Thrive Earlier Detection is banking on targeted detection of frequent cancer mutations, coupled with protein markers, while competitors turn to genome-wide approaches.
Never smokers make up an increasing portion of lung cancer patients, and researchers are working to tease out their genetic and environmental risk.
In Nature this week: Integrative Human Microbiome Project researchers investigate host-microbiome relationship in health and disease, and more.
The company is commercializing a method developed by researchers at Johns Hopkins that detects cancer with high specificity from a blood sample.
The company received support from a Johns Hopkins University center focused on point-of-care device development for sexually transmitted infections.
In Genome Research this week: repetitive element deletion linked to altered methylation and more in form of muscular dystrophy; human contamination in draft bacterial and archaeal genomes; and more.
In PNAS this week: Cdx2 cells can help regenerate heart tissue in mice following a heart attack, PIWI-interacting small RNA levels in human cancer, and more.
The assay examine phenotypic behaviors of isolated cancer cells from biopsies at initial diagnosis.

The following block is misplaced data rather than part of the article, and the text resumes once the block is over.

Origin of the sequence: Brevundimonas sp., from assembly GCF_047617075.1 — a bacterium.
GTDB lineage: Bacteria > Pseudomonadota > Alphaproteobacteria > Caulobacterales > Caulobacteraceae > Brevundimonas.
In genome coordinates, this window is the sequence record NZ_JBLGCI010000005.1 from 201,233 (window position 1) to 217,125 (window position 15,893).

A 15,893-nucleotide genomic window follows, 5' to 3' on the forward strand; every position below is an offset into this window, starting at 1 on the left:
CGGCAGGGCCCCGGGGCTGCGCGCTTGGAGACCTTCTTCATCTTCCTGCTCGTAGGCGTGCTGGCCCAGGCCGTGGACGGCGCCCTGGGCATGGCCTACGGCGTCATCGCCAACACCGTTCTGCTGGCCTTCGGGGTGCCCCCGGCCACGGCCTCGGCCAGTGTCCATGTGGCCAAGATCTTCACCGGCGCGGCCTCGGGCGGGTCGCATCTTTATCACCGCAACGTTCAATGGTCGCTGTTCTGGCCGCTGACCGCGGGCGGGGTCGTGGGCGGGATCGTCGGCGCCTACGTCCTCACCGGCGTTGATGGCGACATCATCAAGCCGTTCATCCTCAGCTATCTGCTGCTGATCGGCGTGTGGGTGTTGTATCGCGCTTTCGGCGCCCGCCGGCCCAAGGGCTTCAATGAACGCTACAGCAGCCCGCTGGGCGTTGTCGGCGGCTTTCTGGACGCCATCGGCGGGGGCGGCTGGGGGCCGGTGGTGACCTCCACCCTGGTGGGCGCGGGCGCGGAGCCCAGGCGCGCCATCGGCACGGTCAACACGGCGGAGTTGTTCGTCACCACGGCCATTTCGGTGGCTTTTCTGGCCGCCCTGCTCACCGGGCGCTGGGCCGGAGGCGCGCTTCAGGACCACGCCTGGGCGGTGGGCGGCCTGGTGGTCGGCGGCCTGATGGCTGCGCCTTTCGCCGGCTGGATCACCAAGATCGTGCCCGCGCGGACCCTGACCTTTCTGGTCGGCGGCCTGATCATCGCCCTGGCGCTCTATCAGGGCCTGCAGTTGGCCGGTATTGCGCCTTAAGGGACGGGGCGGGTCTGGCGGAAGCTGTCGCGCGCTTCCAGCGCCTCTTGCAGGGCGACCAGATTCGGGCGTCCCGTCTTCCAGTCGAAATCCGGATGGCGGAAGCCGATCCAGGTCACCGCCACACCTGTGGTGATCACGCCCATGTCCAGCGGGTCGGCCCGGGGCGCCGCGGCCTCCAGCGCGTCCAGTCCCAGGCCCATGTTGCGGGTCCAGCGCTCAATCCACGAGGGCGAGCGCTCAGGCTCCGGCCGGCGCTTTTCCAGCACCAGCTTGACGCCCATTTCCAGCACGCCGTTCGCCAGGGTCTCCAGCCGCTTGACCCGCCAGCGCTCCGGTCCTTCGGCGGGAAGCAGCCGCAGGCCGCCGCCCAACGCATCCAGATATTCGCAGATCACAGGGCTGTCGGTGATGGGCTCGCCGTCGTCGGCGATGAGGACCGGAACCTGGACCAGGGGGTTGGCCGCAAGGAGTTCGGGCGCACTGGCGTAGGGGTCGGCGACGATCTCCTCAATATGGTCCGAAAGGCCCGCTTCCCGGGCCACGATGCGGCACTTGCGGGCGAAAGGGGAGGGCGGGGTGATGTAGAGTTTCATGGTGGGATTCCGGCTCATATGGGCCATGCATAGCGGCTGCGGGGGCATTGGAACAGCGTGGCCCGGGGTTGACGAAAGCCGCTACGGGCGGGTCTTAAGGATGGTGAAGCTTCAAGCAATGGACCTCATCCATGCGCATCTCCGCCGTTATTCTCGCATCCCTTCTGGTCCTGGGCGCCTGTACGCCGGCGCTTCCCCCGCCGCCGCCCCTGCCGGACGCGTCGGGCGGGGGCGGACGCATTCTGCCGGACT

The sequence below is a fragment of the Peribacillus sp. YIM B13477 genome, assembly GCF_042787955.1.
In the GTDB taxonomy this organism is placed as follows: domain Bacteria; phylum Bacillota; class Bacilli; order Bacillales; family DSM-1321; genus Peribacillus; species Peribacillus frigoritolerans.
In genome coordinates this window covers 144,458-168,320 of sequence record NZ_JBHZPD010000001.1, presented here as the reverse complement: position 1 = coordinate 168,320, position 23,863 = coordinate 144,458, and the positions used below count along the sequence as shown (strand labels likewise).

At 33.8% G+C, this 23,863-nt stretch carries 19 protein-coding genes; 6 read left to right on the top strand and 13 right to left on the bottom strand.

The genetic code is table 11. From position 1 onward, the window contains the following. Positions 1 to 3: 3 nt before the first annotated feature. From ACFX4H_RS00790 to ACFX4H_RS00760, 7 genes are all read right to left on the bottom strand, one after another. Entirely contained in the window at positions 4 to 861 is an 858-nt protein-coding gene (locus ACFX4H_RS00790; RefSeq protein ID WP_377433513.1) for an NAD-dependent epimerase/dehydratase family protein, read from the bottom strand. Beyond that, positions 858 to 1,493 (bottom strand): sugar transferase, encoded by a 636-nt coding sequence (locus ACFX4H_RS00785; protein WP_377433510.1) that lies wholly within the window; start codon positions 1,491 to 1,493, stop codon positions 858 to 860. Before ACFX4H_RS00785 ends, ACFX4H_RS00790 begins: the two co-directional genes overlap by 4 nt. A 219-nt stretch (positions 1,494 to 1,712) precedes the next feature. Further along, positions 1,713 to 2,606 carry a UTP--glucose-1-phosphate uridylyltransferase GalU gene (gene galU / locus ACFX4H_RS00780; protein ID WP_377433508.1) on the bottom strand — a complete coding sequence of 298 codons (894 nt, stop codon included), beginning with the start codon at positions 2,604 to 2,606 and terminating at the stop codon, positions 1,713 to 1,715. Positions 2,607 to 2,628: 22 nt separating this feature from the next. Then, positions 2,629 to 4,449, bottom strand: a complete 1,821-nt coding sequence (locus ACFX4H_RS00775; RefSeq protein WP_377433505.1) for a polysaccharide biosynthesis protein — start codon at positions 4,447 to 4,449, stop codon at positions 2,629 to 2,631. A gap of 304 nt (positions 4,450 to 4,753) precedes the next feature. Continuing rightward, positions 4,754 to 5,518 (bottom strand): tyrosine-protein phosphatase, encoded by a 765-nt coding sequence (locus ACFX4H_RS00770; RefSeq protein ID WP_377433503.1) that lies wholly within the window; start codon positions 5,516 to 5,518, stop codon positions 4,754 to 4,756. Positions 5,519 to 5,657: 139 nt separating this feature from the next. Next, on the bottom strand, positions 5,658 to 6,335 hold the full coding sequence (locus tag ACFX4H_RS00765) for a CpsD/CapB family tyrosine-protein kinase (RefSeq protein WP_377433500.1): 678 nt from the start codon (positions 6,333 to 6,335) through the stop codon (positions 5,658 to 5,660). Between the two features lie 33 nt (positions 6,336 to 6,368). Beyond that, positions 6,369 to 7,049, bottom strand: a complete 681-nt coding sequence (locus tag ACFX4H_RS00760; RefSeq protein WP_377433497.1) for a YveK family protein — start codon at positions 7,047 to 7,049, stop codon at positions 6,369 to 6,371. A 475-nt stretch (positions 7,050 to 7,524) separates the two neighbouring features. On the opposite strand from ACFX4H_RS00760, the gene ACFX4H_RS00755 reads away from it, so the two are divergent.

Two new studies of stage I to III CRC suggest that the presence of ctDNA in the months after surgery or chemotherapy can help identify patients who go on to relapse.
The researchers reported that most of these changes, though not all, reverted to normal upon the astronaut's return to Earth.
Two patients fell ill, and one subsequently died, following a fecal microbiome transplant that harbored multi-drug-resistant bacteria, according to the New York Times.
US National Institutes of Health Director Francis Collins says he will avoid male-only speaker panels.
Technology Review reports that eGenesis is testing whether organs from genetically modified pigs can be transplanted into monkeys.
In Science this week: almond reference genome, and more.